The CIPL project has the potential to harass marine mammals from exposure to noise from working vessels (e.g., tugs pushing barges) and construction activities such as removing obstacles from the pipeline path, pulling pipelines, anchoring the barge, divers Start Printed Page 19229working underwater with noise-generating equipment, trenching, etc. In this case, NMFS considers potential harassment from the collective use of vessels working in a concentrated area for an extended period of time and noise created when moving obstacles, pulling pipelines, trenching in the intertidal transition zone, and moving the barge two to three times per day using two tugs. Essentially, the project area will become be a concentrated work area in an otherwise non-industrial, serene setting. In addition, the presence of the staging area on land and associated work close to shore may harass hauled-out seals and sea lions.

We anticipate effects of the project to be limited to masking and behavioral disturbance (e.g., avoidance, cessation of vocalizations, increased swim speeds, etc.). We do not anticipate auditory threshold shift, permanent (PTS) or temporary (TTS), to occur due to low source levels and the fact marine mammals species are unlikely to be exposed for periods of time needed to incur the potential for PTS or TTS from the sources involved with pipeline installation. We also do not anticipate marine mammals transiting to an intended destination to abandon the effort; we expect the length of any detour around working vessels to be minimal.

Estimated Take

This section provides the number of incidental takes authorized through the IHA, which informed both NMFS' consideration of “small numbers” and the negligible impact determination.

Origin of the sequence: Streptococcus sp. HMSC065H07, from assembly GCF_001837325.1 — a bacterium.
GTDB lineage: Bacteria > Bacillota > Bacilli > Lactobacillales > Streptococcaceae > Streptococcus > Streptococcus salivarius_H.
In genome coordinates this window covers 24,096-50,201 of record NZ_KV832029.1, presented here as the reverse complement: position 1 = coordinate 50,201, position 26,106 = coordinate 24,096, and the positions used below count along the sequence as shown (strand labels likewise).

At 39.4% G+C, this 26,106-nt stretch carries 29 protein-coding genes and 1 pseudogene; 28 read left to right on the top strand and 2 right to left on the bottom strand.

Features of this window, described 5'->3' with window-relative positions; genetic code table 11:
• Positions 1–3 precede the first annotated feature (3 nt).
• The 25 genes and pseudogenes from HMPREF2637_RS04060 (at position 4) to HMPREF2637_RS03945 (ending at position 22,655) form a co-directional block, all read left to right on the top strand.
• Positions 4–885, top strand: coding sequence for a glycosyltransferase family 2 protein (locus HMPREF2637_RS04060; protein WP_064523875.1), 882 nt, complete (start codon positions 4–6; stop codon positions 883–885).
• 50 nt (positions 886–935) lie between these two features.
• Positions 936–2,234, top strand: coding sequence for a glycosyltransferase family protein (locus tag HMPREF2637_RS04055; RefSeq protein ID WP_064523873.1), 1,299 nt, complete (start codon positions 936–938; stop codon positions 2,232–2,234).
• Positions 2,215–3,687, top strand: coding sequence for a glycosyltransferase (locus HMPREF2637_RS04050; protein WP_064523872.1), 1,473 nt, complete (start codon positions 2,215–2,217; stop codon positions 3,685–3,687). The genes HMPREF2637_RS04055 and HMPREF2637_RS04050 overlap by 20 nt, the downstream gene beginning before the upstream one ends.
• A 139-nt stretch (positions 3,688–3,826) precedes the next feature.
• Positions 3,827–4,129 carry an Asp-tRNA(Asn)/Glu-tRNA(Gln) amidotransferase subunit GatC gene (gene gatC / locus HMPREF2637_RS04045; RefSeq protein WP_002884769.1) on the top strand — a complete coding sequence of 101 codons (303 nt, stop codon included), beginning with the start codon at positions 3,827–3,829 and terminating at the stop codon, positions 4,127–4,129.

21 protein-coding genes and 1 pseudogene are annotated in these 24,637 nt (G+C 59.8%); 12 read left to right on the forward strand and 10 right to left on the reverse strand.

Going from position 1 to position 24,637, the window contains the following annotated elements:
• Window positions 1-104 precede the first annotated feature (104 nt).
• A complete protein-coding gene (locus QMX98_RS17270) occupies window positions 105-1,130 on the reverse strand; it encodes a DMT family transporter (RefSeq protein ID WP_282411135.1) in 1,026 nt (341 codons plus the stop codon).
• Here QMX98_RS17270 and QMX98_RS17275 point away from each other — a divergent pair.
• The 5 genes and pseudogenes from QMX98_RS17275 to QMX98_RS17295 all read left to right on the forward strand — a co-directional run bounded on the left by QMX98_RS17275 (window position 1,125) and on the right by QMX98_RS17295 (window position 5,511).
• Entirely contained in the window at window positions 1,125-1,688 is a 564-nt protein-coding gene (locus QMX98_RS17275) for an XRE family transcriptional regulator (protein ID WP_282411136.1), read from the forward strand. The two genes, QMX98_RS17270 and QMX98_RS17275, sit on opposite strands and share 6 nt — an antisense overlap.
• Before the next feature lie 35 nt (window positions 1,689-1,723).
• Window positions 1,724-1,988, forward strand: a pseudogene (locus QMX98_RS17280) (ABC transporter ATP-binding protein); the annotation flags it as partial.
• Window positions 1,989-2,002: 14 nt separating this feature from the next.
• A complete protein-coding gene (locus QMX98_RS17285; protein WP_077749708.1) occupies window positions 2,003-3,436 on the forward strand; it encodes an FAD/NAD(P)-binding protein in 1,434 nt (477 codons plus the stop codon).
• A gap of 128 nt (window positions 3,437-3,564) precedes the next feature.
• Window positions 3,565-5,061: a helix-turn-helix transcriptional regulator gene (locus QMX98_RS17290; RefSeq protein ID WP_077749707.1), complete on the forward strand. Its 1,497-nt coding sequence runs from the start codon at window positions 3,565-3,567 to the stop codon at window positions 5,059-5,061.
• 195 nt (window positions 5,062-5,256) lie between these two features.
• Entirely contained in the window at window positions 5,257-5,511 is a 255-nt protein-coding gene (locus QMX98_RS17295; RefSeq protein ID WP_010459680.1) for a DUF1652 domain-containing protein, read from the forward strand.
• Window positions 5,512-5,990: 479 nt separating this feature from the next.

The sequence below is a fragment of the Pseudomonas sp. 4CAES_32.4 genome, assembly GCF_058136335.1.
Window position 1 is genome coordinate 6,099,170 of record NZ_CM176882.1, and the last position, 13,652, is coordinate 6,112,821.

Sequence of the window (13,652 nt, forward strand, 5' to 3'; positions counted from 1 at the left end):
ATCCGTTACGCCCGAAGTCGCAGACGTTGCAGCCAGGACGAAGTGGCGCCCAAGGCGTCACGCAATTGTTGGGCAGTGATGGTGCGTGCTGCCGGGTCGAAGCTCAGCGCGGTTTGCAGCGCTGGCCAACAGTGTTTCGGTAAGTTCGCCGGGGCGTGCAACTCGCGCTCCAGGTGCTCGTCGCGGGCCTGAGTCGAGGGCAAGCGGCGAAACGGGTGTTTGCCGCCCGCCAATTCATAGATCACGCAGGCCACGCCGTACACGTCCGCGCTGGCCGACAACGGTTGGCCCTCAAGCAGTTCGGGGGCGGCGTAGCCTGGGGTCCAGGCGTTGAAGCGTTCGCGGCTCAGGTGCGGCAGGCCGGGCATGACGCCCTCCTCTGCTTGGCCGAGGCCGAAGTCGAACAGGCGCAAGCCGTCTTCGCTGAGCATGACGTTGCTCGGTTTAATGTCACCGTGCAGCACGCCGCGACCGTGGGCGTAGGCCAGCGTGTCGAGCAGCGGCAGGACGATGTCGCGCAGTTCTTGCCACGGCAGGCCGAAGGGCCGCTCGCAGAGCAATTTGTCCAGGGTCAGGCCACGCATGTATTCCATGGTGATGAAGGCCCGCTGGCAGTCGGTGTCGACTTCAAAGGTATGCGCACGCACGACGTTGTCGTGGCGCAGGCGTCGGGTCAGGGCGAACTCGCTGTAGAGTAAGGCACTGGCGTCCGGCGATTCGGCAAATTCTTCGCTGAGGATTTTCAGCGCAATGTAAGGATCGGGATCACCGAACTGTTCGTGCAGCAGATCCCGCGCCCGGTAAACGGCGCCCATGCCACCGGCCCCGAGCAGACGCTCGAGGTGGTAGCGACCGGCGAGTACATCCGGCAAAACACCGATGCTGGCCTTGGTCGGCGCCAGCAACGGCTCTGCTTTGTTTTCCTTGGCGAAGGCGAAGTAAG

Harassment is the only type of take expected to result from these activities. Except with respect to certain activities not pertinent here, section 3(18) of the MMPA defines “harassment” as any act of pursuit, torment, or annoyance which (i) has the potential to injure a marine mammal or marine mammal stock in the wild (Level A harassment); or (ii) has the potential to disturb a marine mammal or marine mammal stock in the wild by causing disruption of behavioral patterns, including, but not limited to, migration, breathing, nursing, breeding, feeding, or sheltering (Level B harassment).

Authorized takes would be by Level B harassment only, in the form of disruption of behavioral patterns individual marine mammals resulting from exposure to multiple working vessels and construction activities in a concentrated area. For reasons described in the Federal Register notice for the proposed IHA, Level A harassment is not anticipated or authorized. No mortality is anticipated or authorized for this activity. Below we describe how the take was quantified.

Described in the most basic way, we estimate take by considering: (1) Acoustic thresholds above which NMFS believes the best available science indicates marine mammals will be behaviorally harassed or incur some degree of permanent hearing impairment; (2) the area or volume of water that will be ensonified above these levels in a day; (3) the density or occurrence of marine mammals within these ensonified areas; and, (4) and the number of days of activities. Below, we describe these components in more detail and present the authorized take estimate.

Acoustic Thresholds

Using the best available science, NMFS uses acoustic thresholds that identify the received level of underwater sound above which exposed marine mammals would be reasonably expected to be behaviorally harassed (equated to Level B harassment) or to incur PTS of some degree (equated to Level A harassment).